The historical uses for Sardonyx and Onyx consists of a long history of use for hardstone carving and jewelry, where it is usually cut as a cabochon or into beads. It has also been used for intaglio and hardstone cameo engraved gems, where the bands make the image contrast with the ground. Some onyx is natural but much of the material in commerce is produced by the staining of agate.
Onyx was used in Egypt as early as the Second Dynasty to make bowls and other pottery items. Use of sardonyx appears in the art of Minoan Crete, notably from the archaeological recoveries at Knossos.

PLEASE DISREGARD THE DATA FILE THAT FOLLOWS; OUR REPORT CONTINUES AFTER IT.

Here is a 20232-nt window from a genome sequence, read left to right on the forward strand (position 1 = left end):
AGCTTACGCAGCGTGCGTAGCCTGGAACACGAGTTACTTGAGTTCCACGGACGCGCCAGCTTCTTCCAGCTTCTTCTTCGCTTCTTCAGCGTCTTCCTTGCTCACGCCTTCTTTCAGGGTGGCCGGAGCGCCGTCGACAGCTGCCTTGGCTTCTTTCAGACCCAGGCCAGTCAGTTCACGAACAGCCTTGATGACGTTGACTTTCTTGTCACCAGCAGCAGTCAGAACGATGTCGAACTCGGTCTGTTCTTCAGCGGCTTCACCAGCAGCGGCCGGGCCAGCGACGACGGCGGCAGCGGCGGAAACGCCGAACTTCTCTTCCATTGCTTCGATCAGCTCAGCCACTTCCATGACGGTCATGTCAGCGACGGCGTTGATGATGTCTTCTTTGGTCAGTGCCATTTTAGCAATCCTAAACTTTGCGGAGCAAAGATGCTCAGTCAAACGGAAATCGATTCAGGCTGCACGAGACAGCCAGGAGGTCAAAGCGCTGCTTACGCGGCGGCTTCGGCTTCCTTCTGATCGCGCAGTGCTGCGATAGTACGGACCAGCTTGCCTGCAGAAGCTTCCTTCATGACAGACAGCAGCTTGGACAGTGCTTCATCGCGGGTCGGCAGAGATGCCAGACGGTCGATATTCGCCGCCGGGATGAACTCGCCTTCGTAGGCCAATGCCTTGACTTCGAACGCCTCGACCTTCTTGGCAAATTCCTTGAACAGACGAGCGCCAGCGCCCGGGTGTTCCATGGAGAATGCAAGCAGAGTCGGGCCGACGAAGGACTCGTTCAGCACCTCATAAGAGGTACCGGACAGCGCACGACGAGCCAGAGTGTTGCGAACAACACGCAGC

Brazilian green onyx was often used as plinths for art deco sculptures created in the 1920s and 1930s. The German sculptor Ferdinand Preiss used Brazilian green onyx for the base on the majority of his chryselephantine sculptures. Green onyx was also used for trays and pin dishes – produced mainly in Austria – often with small bronze animals or figures attached.
Onyx is mentioned in the Bible many times. Sardonyx (onyx in which white layers alternate with sard) is mentioned in the Bible as well.